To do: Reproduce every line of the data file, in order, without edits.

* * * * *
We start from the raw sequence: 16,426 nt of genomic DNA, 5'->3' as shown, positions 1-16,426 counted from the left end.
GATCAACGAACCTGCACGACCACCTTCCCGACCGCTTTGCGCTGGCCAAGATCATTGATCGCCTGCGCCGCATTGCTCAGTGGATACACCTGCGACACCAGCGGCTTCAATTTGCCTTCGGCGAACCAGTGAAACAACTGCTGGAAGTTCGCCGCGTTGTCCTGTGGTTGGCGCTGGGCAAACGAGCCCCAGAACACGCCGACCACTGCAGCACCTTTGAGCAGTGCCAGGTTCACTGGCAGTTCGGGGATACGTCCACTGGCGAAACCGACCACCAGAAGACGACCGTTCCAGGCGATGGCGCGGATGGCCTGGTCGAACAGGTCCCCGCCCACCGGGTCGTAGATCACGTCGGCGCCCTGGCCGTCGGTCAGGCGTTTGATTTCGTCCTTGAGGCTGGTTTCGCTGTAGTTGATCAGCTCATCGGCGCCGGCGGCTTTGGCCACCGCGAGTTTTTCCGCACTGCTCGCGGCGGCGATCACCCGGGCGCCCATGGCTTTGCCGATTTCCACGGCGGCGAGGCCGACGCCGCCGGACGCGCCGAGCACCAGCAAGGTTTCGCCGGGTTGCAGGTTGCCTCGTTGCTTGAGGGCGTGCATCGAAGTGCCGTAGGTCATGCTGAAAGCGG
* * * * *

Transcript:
We start from the raw sequence: 16,426 nt of genomic DNA, 5'->3' as shown, positions 1-16,426 counted from the left end.
GATCAACGAACCTGCACGACCACCTTCCCGACCGCTTTGCGCTGGCCAAGATCATTGATCGCCTGCGCCGCATTGCTCAGTGGATACACCTGCGACACCAGCGGCTTCAATTTGCCTTCGGCGAACCAGTGAAACAACTGCTGGAAGTTCGCCGCGTTGTCCTGTGGTTGGCGCTGGGCAAACGAGCCCCAGAACACGCCGACCACTGCAGCACCTTTGAGCAGTGCCAGGTTCACTGGCAGTTCGGGGATACGTCCACTGGCGAAACCGACCACCAGAAGACGACCGTTCCAGGCGATGGCGCGGATGGCCTGGTCGAACAGGTCCCCGCCCACCGGGTCGTAGATCACGTCGGCGCCCTGGCCGTCGGTCAGGCGTTTGATTTCGTCCTTGAGGCTGGTTTCGCTGTAGTTGATCAGCTCATCGGCGCCGGCGGCTTTGGCCACCGCGAGTTTTTCCGCACTGCTCGCGGCGGCGATCACCCGGGCGCCCATGGCTTTGCCGATTTCCACGGCGGCGAGGCCGACGCCGCCGGACGCGCCGAGCACCAGCAAGGTTTCGCCGGGTTGCAGGTTGCCTCGTTGCTTGAGGGCGTGCATCGAAGTGCCGTAGGTCATGCTGAAAGCGG